The Spanish parliament has given the green light to King Juan Carlos' abdication, paving the way for a royal succession. The abdication has led to protests against the monarchy, but also a rise in support.
A debate in the Spanish parliament was opened by Prime Minister Mariano Rajoy on Wednesday, who defended the monarchy of Spain as "the best symbol of the unity of the state."
"Spain is a parliamentary monarchy with deep roots because the Spaniards want it to be so," Rajoy told the parliament.
The Spanish king abdicated in favor of his son earlier this month, saying he believed his heir, who would become Felipe VI, was ready for the job and the time was right for Spain to move on. The decision meant an end to the monarch's 39-year reign, but an act of parliament involving both the country's lower and upper houses is necessary for the handover of the crown to take place.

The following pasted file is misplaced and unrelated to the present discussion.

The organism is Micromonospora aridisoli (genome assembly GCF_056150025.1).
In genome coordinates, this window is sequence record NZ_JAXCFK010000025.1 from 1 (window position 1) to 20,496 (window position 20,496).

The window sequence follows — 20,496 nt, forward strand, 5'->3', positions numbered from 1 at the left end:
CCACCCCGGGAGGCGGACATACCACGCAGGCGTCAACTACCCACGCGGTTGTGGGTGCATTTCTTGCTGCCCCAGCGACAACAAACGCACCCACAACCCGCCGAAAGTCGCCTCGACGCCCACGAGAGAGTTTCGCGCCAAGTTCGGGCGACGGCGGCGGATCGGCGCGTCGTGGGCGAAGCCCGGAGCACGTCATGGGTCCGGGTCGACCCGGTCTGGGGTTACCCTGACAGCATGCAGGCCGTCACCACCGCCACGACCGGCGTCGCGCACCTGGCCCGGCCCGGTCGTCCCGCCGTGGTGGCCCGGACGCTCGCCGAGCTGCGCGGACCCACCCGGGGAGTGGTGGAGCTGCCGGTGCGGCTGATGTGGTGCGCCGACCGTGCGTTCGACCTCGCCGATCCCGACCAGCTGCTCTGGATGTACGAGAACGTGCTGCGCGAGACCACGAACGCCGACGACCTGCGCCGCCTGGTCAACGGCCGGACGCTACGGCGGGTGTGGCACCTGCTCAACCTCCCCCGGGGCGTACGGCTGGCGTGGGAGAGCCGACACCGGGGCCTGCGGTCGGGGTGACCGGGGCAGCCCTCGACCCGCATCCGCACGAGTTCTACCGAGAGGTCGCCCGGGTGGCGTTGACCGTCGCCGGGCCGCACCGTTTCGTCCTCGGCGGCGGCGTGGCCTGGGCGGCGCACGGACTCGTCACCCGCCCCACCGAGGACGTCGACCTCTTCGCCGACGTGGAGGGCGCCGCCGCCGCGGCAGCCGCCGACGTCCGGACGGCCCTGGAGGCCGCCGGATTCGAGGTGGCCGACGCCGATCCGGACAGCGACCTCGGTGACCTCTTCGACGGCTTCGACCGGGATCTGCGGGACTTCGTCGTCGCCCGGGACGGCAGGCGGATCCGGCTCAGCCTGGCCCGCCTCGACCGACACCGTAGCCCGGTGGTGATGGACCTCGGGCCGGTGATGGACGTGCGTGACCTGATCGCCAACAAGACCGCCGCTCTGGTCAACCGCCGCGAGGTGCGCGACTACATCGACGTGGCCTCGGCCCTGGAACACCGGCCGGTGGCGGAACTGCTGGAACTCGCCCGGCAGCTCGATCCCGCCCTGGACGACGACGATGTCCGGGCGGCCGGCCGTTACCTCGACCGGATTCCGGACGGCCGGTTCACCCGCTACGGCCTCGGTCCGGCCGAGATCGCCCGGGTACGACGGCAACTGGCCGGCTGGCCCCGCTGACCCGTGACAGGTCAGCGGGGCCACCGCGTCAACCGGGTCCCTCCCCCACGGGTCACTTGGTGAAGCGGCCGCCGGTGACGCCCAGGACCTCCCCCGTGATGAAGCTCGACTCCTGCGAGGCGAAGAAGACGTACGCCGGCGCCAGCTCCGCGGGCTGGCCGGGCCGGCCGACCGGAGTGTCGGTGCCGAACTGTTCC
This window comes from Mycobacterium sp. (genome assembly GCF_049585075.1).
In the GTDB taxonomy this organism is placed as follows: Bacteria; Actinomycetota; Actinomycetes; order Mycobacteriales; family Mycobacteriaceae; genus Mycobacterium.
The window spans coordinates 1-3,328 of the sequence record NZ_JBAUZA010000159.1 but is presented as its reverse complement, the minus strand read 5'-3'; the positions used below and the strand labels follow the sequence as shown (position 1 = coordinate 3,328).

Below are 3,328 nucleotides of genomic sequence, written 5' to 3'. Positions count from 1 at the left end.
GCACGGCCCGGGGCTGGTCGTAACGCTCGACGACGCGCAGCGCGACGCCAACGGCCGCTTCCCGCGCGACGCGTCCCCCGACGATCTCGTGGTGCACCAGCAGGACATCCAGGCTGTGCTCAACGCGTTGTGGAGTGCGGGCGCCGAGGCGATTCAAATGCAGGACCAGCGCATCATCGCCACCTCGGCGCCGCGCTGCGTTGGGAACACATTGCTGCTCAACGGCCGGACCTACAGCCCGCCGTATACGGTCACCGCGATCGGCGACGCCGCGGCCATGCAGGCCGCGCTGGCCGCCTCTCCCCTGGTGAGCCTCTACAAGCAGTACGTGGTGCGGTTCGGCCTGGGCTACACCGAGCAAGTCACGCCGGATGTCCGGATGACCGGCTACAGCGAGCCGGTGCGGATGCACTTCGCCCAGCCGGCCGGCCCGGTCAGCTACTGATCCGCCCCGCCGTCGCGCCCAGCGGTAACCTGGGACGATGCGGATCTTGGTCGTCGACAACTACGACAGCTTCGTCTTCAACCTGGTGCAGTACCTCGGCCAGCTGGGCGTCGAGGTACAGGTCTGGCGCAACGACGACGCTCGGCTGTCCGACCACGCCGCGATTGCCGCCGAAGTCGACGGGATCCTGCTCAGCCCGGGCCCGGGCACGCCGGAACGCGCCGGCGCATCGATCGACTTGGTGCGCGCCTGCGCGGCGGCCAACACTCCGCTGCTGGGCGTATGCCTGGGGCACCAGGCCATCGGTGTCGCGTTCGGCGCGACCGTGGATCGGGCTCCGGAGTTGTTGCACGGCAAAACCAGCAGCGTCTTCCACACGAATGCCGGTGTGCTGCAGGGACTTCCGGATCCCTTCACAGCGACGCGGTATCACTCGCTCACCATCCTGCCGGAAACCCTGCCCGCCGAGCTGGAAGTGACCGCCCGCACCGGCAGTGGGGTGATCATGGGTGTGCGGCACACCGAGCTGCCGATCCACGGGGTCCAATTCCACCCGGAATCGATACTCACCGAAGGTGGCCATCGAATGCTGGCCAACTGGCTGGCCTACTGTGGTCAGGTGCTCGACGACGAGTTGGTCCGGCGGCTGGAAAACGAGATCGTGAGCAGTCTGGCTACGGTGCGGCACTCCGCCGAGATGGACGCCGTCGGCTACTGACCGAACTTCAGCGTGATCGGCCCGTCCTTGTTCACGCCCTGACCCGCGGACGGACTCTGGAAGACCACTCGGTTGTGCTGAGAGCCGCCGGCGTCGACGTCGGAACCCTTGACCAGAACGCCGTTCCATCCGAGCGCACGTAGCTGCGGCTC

A law allowing the abdication was approved by the lower house with 299 votes in favor, 19 against and 23 abstentions.
Protests and popularity
During the debate, several smaller left-wing and regional parties called for a referendum on the future of the monarchy, with some holding signs demanding such a vote. There were also noisy anti-monarchist protests outside the assembly building.
The 76-year-old Juan Carlos is widely respected for guiding Spain's transition from the dictatorship of General Francisco Franco. Most notably, he appeared on television to denounce an attempted military coup.
More recently, though, a series of scandals have caused a rise in anti-monarchist feeling. They included revelations that he had been on an expensive elephant-hunting holiday at a time when the country's government was on the brink of a credit default. Earlier this year, his younger daughter Cristina was named as a suspect in an investigation into the allegedly corrupt business dealings of her husband, Inaki Urdangarin.
Since the king announced his resignation, support for the monarchy has grown by almost six percentage points since a previous poll in January, to almost 56 percent. The succession law would still have to be passed by Spain's upper house, the Senate, on July 17, for the handover of the crown to effectively take place.
rc/hc (AFP, AP)